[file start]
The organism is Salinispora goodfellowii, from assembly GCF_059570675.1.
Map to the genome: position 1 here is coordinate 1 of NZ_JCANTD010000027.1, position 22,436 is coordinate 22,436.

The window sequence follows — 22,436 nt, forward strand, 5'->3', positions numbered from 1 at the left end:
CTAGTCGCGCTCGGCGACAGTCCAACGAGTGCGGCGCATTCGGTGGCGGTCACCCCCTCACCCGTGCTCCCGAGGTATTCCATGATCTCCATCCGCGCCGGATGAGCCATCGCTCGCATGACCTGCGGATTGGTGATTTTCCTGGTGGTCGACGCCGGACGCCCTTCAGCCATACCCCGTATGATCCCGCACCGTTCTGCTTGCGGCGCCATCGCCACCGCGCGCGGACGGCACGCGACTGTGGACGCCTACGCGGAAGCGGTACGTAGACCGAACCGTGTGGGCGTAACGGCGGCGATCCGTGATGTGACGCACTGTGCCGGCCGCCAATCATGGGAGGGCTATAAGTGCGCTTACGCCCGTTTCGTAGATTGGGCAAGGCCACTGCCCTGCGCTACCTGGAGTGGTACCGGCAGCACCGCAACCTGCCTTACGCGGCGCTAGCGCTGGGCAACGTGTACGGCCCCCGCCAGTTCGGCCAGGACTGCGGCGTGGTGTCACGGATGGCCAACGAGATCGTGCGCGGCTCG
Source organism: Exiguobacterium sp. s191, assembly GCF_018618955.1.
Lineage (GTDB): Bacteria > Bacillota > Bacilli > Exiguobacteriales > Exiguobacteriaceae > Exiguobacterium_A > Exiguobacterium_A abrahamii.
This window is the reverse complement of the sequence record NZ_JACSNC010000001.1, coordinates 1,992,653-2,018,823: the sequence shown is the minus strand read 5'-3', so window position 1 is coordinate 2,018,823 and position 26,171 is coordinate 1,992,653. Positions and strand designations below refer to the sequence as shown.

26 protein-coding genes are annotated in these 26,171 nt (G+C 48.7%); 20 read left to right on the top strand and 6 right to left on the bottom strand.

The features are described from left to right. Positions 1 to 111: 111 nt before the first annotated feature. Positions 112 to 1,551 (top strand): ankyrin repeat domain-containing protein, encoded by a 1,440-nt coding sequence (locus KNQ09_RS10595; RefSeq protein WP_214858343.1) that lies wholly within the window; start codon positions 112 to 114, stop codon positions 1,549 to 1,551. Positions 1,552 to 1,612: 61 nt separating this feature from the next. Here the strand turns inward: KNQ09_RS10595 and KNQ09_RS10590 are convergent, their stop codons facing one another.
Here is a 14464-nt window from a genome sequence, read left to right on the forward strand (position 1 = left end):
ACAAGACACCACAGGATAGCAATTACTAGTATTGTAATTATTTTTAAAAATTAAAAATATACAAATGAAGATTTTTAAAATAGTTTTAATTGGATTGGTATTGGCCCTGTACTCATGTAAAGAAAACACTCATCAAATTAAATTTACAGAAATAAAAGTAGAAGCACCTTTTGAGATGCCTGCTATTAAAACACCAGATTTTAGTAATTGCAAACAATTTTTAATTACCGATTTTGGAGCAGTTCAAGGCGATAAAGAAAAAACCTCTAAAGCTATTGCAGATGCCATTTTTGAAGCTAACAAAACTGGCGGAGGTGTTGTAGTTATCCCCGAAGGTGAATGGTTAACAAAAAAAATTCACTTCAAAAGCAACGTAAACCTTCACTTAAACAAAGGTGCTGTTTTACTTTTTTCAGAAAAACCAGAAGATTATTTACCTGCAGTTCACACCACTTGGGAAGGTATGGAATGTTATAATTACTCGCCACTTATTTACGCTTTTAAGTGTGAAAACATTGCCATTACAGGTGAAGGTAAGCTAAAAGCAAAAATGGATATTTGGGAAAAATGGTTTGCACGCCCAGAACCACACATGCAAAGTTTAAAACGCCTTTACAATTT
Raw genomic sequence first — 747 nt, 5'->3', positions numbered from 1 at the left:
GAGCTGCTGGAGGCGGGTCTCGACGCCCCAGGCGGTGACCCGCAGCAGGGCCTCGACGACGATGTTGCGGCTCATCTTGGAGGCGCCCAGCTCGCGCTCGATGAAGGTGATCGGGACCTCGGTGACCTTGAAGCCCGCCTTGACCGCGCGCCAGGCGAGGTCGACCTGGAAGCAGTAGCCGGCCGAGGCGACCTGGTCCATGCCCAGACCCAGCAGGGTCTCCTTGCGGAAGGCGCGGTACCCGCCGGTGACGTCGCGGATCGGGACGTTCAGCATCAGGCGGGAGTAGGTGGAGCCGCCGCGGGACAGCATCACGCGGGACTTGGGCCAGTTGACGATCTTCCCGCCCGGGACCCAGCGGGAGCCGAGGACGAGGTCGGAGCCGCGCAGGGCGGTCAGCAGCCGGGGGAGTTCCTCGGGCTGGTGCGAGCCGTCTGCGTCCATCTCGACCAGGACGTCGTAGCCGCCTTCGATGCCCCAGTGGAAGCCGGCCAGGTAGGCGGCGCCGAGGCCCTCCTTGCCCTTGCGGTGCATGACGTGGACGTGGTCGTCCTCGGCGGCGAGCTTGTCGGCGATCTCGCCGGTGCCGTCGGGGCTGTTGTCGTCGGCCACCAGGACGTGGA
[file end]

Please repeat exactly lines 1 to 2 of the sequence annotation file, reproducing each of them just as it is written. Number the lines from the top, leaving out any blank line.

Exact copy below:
The organism is Salinispora goodfellowii, from assembly GCF_059570675.1.
Map to the genome: position 1 here is coordinate 1 of NZ_JCANTD010000027.1, position 22,436 is coordinate 22,436.